The painting is finished and it is a static object—this is a fact but still it can’t be fully known. Inside perception there is an awareness that there is a process of individuation anterior to that individuated “object” and the individuated “subject” who is looking. What is at stake is to discover, through writing, a thought that is older than I am; let’s say it’s a thought that belongs to painting.
Where does writing begin this task? Perhaps, with something that I notice that is not what I expect it to be. There has been a rupture; for what should be a legible sign has become problematic. This legible sign (a motif of an Albers painting, turned upside down, embedded in Uslé’s painting La Garganta de Albers, Las Muelas de Gaudí ) doesn’t address me as ironically postmodern. The cliché has been overcome and, together with the sign of Gaudí, an interior “organisation” has come about. This is the organisation that Maturana and Varela describe as generative of the autopoietic living organism—the painting as a form of life. But its organisation is not reducible to its components, hence, writing must invent something schematic: an internal architecture that can demonstrate how these objects from the past return to create the new—a “radically” new that is not given by that past. Albers and Gaudí return as objects of perception, of course (because I can name them), but there is something else that is invisible and which Uslé’s painting has extracted and which creates these works anew.
This paper will propose such a schema. It will attempt to show how an “opposition” between the metonymic operation of Albers’s rhythms and the metaphoric operation of Gaudí’s façades (between diachrony and synchrony) is both created and overcome in Uslé’s painting through the creation of the figure of an “arche-metaphor.” The work of the arche-metaphor is metamorphosis. Perception is displaced and complicated through a schematisation of the “unlived” or virtual—what accompanies every perception but which can only return through involuntary memory. Ultimately, the arche-metaphor works through the medium of the façade to produce the façade in its essence; disconnected from the empirical façades of the past, it is the façade as a pure and empty form through which different moments resonate in time. The paper will attempt to argue that this essence of “façadeness” is the dramatic event through with the fractured “I” appears—“façadeness” as the revelation of Deleuze’s pure and empty form of time.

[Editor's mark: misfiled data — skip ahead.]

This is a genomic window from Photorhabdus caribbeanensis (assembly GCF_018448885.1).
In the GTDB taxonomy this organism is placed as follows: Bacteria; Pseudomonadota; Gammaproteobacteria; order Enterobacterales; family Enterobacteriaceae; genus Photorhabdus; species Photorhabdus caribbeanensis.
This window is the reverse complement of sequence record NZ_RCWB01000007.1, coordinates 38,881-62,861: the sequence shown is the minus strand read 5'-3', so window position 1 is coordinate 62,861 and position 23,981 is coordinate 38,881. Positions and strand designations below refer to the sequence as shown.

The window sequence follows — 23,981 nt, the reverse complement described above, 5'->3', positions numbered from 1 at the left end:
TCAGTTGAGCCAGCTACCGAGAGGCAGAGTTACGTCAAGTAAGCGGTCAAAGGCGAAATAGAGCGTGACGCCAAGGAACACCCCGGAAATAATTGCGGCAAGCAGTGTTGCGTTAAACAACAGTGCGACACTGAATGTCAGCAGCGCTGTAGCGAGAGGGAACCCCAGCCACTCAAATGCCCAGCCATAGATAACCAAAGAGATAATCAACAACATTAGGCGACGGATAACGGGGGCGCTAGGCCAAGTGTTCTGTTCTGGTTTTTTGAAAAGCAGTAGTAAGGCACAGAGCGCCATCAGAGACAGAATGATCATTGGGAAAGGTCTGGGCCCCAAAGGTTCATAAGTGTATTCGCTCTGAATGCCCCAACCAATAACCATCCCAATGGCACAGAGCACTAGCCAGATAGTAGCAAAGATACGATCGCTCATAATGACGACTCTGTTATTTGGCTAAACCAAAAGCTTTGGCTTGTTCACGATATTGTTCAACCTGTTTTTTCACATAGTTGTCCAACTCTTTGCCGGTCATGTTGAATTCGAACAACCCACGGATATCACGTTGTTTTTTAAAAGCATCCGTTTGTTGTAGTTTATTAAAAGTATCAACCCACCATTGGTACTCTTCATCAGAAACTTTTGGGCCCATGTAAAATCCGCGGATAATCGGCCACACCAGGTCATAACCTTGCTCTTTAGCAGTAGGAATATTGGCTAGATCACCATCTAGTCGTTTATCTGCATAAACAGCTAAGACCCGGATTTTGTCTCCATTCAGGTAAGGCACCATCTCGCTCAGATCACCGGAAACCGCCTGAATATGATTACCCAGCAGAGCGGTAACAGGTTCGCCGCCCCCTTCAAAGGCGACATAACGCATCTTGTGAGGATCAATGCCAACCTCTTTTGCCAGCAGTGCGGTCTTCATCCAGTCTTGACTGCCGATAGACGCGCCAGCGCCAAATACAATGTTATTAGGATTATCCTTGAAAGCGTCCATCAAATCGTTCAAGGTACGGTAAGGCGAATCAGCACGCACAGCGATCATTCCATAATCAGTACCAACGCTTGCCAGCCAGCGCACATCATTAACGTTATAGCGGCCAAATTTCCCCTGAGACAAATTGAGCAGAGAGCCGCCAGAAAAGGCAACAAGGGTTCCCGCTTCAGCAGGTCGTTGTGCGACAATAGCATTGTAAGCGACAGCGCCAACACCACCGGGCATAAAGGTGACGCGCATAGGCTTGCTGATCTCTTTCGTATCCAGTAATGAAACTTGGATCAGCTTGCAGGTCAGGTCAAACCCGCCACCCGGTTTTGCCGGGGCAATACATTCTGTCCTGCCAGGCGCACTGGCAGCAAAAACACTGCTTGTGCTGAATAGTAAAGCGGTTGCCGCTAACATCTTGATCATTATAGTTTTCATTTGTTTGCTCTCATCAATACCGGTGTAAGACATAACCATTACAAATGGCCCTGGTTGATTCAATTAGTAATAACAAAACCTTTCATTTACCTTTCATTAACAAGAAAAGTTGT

about the author(s)
Catherine Ferguson is an artist and writer based in London. She completed a fine art PhD in 2007 titled “Painting, Deleuze and the Art of ‘Surface Effects’” and is a lecturer in fine art at the University of Leeds and a visiting tutor at Chelsea College of Art. The relation of painting to its history and contemporary context is an ongoing concern together with issues raised about the relation of painting to writing. Recent research includes exhibiting work at Berloni Gallery, London (2015) and Pulchri Gallery, The Hague (2014); the curatorial project Straddle the Line, APT Gallery, London (2014); conference papers at “Daughters of Chaos,” 8th International Deleuze Studies Conference, Stockholm (2015); and the publications “The Façade and the Picture Plane” in The Journal of Contemporary Painting (forthcoming, 2016), “Painting and the Metaphor of Discourse” in Painting with Architecture in Mind, edited by Edward Whittaker and Alex Landrum (Bath Spa University Press, 2012).
info & contact
University of Leeds, UK